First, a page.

I know it seems like I am stuck on this subject, but I just keep finding more examples of government finding creative ways to limit the use of private property.  In Monterey, California, we have the best example yet of the tree police, or, if you prefer, land use regulation run amok, arboreal division.  This story appeared in the Los Angeles Times on December 24, 2006, and was subsequently republished in papers across the country through the Associated Press.

San Carlos Borromeo de Monterey was part of a mission established by Father Junipero Serra in 1770.  According to theLos Angeles Times article, it is believed to be the oldest functioning church in California, completed in 1794.  A mere 160 years or so later, in the 1950s, four redwood trees were planted on the church grounds.

You can probably guess what’s coming.  No, the trees aren’t in danger of falling on the church.  The trees are shading the church so as to prevent the church’s natural sandstone walls from drying after it rains.  Worse, apparently, the roots of the trees have invaded the foundation of the church.

Note that, according to the news account, the trees were planted.  In other words, these particular trees are not native to that site.  That fact did not, however, stop the “urban forester” for the city of Monterey from referring to them as “native” trees that “have some serious standing in the community.”


If you remember my earlier writings on this subject, you may have already figured out why there is a city-employed “urban forester” involved in this scenario.  The city of Monterey has a “Preservation of Trees and Shrubs” ordinance, which says that “no person shall remove, damage, or relocate any tree on any private property within the City unless the City Forester has issued a permit.”  And how big, you may ask, must a tree be in order to require a permit for removal or relocation?  The ordinance contains the following definition: “(a) trees located on a vacant private parcel that are more than two inches (2”) in diameter when measured at a point four feet six inches (4’6”) above the tree’s natural grade; and, (b) trees located on a private, developed parcel that are more than six inches (6”) when measured at a point four feet six inches (4’6”) above the tree’s natural grade.”


This means that in Monterey, a property owner must get the city’s permission to remove or relocate any tree with a trunk of six inches or more (or only two inches if the property is vacant), even if the property owner planted the tree, and no matter what the reason for the removal or relocation.  The example of San Carlos Borromeo de Monterey puts an even finer point on it: a church can’t cut down trees planted on its property, even though the trees may cause the eventual destruction of an irreplaceable historic (and still operating) church.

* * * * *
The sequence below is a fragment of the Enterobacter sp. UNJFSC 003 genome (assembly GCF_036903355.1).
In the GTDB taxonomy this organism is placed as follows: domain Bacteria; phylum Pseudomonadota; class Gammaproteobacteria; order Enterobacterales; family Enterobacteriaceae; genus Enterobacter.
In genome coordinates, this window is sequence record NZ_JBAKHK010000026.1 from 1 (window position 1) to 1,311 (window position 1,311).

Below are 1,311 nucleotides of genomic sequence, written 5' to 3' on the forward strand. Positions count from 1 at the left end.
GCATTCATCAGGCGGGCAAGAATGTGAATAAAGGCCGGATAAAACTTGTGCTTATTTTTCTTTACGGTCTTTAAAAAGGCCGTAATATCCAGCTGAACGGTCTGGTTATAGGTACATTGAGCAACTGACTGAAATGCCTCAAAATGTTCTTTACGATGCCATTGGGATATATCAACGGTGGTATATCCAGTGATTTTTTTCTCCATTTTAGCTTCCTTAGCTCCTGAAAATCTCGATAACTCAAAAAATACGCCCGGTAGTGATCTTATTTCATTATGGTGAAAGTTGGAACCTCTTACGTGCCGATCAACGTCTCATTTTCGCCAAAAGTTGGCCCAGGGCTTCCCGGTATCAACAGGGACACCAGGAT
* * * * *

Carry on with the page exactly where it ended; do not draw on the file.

The “urban forester” sees the conflict between protecting the church and protecting the trees as “kind of a dilemma.”  Really?  Fifty year old trees versus a church that has been operating for over 200 years?  Well, after all, it is his job, according to the city ordinance,  to “assure preservation of trees and replacement of trees when removal is unavoidable,” although replacing these trees apparently isn’t an option that the forester finds acceptable.

So what is the forester’s solution?  According to the news item, he has recommended that only the two trees closest to the church be cut down, and that the roots of the remaining trees be controlled by pruning them (presumably the roots, not the branches), digging a trench between the roots and the church, and filling the trench with impenetrable material.

Who would pay for those measures, you may ask?  Why the property owner, of course.  If the property owner (i.e. the church) prefers, it can appeal the forester’s recommendation to the city’s architectural review committee, then to the city council, a process that could take months.

How are property owners likely to react to an ordinance like the one in Monterey?  My advice would be this: don’t plant any trees where you might want to build something someday, or if you do, cut them down before they get too large (especially if your property is vacant!). Otherwise you will have to contend with the “urban forester,” who is likely to deny you permission to remove the trees, no matter what it is you want to build.  If trees planted in the 1950s can’t be removed to protect a 210 year old church, then how could any new building possibly be important enough to justify removal of any tree, no matter how insignificant?